Forensic Mental Health Services (FMHS) specialise in the assessment and treatment of people with mental disorders involved with legal or court proceedings, or who have offended. They are not part of the prison service. A person’s mental disorder may be assessed as being a factor contributing to their offending behaviour. Therefore the ethos of services is one of care and treatment which manages any identified risk, rather than punishment and containment.

Not everyone treated within forensic mental health services will have committed an offence but they may need specialist care and treatment that is not available in other mental health facilities. For more information about mental health and the criminal justice system and information about Edinburgh’s medium secure care unit, The Orchard Clinic, The Royal Edinburgh Hospital see here.

Further information on secure care in Scotland can be found on the Forensic Network’s website here.

Further Useful Information

Key Rights of Mental Health Carers (Scotland)

A brief summary of the relevant rights to adult mental health carers in Scotland produced by The Princess Royal Trust for Carers. This can be downloaded here.

Confidentiality

The area of confidentiality is an important one for carers and the people they are supporting. Issues can be complex and carers can often feel excluded and left to try to provide the best support they can without much information at all. The leaflets below all investigate this issue:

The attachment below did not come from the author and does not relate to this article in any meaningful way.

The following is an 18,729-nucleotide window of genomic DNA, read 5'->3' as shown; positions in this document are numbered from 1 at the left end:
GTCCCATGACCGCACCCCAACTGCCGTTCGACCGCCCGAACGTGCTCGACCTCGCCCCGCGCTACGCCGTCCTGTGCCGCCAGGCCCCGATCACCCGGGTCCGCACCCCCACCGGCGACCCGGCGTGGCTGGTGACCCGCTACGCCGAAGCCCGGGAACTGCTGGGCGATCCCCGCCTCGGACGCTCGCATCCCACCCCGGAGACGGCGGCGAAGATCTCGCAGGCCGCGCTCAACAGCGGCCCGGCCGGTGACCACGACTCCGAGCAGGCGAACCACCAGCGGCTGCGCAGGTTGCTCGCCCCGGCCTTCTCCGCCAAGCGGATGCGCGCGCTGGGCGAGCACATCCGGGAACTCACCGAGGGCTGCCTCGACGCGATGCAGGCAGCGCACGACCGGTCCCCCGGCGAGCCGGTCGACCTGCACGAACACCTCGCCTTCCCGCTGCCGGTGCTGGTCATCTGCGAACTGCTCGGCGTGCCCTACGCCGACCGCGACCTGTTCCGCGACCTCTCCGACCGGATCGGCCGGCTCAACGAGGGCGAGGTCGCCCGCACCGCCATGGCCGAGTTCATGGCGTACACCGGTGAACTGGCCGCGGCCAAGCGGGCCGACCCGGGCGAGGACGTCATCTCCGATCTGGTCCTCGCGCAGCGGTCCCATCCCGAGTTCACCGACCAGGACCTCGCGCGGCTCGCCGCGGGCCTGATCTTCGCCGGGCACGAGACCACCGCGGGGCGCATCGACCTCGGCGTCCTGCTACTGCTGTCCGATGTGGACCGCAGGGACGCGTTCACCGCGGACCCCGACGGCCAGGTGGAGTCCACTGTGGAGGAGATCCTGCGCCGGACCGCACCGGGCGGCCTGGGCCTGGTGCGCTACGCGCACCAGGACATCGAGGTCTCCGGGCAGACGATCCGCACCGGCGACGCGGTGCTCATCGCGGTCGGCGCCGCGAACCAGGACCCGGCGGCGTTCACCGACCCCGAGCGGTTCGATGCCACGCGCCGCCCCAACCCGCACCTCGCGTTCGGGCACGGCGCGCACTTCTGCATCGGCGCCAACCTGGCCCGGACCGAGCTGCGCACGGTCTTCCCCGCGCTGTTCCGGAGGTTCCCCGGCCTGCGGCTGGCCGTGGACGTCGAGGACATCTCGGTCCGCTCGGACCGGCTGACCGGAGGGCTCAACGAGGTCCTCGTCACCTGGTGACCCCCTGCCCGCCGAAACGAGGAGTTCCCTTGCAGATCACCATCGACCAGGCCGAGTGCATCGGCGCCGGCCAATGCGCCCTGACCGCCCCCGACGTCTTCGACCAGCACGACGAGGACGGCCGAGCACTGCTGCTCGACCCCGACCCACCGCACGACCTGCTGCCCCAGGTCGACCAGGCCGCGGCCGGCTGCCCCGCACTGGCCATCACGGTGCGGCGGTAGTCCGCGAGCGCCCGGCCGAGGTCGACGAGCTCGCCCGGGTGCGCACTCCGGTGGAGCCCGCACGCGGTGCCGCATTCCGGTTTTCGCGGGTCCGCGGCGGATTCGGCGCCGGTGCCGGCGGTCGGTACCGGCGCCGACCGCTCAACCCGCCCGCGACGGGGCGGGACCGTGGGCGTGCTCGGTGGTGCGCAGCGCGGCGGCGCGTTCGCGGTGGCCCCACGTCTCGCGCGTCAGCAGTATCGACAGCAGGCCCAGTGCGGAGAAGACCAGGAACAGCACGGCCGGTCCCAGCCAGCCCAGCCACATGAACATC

‘Partners in Care’ Leaflets

A range of useful leaflets specifically for carers which provides easy to read practical information on mental health conditions, questions to ask mental health professionals. These can be downloaded here.

Triangle of Care Report

A report which emphasises the need for better involvement of carers and families in the care planning and treatment of people with mental ill health. This can be seen here.

Scotland’s Carers Strategy: “Caring Together”

This outlines the support for carers for the next five years.

  • Download Scotland’s new carers strategy here.
  • Download Summary leaflet which outlines main action points from strategyhere.

Sibling Support

Rethink has a useful website for siblings of those with a mental health issue. You can access this online here.

NHS Lothian Carers Information Strategy 2008–2011

This outlines how carers are to be kept well informed and supported in their caring role. You can download a copy here.